#7 Nickz, Jul 16, 2015
    Last edited: Jul 16, 2015
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  8. Leicester56

    Leicester56 I contributed!
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    57 gallon mixed reef tank with 20 gallon long sump. 50lb live rock and 2" sandbed. Started out with a skimmer to remove protein and a Chaeto Fuge to help reduce nitrate and phosphates. Had to mess around with flow and lighting to really get the Chaeto to take off but now it doubles in size every month or so. I have some minor hair algae issues, so I though I would try an L2 scrubber from turbo aquatics to see if it removed nitrate/phosphates more efficiently. Have had that running for three weeks but it has not fully seeded yet, which is likely because I left my Chaeto Fuge running and the ATS draws its water from a chamber "downstream." I am planning on replumbing the ATS to take water upstream of the Fuge to see if that helps ( I am too nervous to just completely pull the plug on the Chaeto until I have good growth on the ATS). I also run homemade sock filters just to keep the sump from accumulating too much debris as it is a pain in the arse to clean. I keep a bag of carbon hanging in a high flow area of the sump to keep down VOCs. Finally, I won the June TCMAS contest ( thanks everyone), and just received a recirculating biopellet reactor. That one will have to wait until the verdict is in on the ATS.
     
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  9. vandy10

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    I have a 36 gallon bowfront FOWLR. It is not drilled so I am skating by with 2 HOB filters on either side of the tank to also try to help to get some flow. The tank was set up in college on a college tank budget. I am a year out of school, but a few years out from an upgrade because my girlfriend still has 3 years left in dental school (in Milwaukee) and I am hoping to possibly start working remotely in a year or so and wouldn't want to set up a new tank before that. With that said if anyone has any good HOB type upgrade ideas I would love the input
     
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  10. Leicester56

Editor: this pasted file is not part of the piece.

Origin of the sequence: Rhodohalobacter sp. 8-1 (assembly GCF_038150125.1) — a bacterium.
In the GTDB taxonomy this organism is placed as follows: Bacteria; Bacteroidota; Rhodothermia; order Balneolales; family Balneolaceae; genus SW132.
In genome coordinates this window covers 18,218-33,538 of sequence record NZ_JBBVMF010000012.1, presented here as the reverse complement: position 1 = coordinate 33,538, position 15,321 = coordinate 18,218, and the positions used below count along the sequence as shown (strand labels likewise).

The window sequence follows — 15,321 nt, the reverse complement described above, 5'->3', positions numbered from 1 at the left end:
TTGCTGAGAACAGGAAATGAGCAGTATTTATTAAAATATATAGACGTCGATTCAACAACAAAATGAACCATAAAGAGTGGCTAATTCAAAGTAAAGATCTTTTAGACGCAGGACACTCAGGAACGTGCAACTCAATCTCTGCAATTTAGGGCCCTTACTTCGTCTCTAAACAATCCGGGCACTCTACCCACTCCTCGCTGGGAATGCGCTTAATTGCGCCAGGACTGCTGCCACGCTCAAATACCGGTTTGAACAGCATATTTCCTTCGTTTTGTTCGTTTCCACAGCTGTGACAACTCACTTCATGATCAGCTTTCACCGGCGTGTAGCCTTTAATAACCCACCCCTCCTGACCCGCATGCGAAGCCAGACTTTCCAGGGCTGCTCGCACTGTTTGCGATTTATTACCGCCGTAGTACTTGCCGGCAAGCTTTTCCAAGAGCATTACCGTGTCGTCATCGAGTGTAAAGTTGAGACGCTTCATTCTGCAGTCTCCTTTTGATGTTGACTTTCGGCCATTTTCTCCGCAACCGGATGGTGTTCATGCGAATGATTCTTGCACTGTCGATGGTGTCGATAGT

Leicester56 I contributed!
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    Have you thought about an Overflow box hooked up to a small sump below your tank? With a good return pump you could fairly inexpensively increase water volume, DT tank flow, and add some Chaeto for Nitrates/phosphates. From my 40 to 57 gallon upgrade, I have a Fuge light, overflow box, and 15 gallon glass tank that could be used as a sump.
     
    #10 Leicester56, Jul 16, 2015
    Last edited by a moderator: Jul 16, 2015
  11. ddp2099

    ddp2099 Senior Member
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    NEW!! TCMAS Weekly Discussion Topic

    I have a 40g system, 20g display (drilled) and 20g sump. I also a 60g gallon system, 40g breeder display (drilled) and a 20g sump on this as well. Both systems rely on live rock and protein skimmer ( both are Coralife 65 skimmers with small mods to improve efficiency.)
     
    #11 ddp2099, Jul 18, 2015
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  12. ohuno

    ohuno Event Committee
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    We currently run a 30 gallon sump with 2 filter socks on our 75 display tank for no other reason than ease of maintenance.. We were running Ocean clear canister filters but always had phosphate and nitrate issues. Our old skimmer was an ETSS hob, which size wise should of handled the tank but when we went with the new sump we also put in a new Octopus Elite 200 Internal DC Protein Skimmer. What a difference that skimmer made. I have never seen or smelled such crud before, except when they pump out our home septic system…. Now I can over feed within reason and still have the skimmer dialed down, you know just enough to keep the corals happy. I found out that, well in our tank the corals like a little phosphate and nitrate. When I had everything up and running with 0 nitrates and 0 phosphates the corals started to brown up. Now that the phosphates and nitrates are slightly above zero the corals are starting to bring out their beautiful colors again.

    ~david
     
  13. briguy350

    briguy350 Senior Member
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    90 gallon with 30 gallon sump. running an over sized skimmer SWC250 with Bubble blaster pump, BRS carbon reactor and occasional GFO. i want to start using filter socks because cleaning the detritus out of the bottom of my sump is a PITA. efficient and simple.
     
  14. Jimmy 4.1

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    Tank: BioCube 29
    Filtration: 30lbs of live sand, about 4 lbs of liverock in the back middle chamber, cheato on top of the liverock in the back middle chamber, and maybe 20 lbs of liverock in the display.
    Why:
    • I only have two fish and plan to add one more in the future so I have a manageable bioload
    • I have had a tank with a sump and skimmer
      • Too much tweaking and cleaning for my liking
      • Noisy
      • Salt creep
      • Too tight of a space to work in sump
      • I got married...
    • Now I just rely on water changes and dosing to keep my tank in order
    • No algae problems thus far and coral growth has been great
     
    #14 Jimmy 4.1, Oct 30, 2015
    Last edited: Oct 30, 2015
  15. eyeguy

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    I've been pleasantly surprised with our RSM 250 that the filtration for an AIO is pretty decent. Most of you know what the back chambers of an RSM 250 do. I run the stock skimmer even though I have a $300 aftermarket skimmer - never could get the skimmate and microbubbles dialed in with the aftermarket. Currently run a GFO/Carbon reactor and that's it. I've seen a huge difference in tank/filtration performance in the past when running a sump vs. not so like I said I'm pleasantly surprised so far with the RSM 250.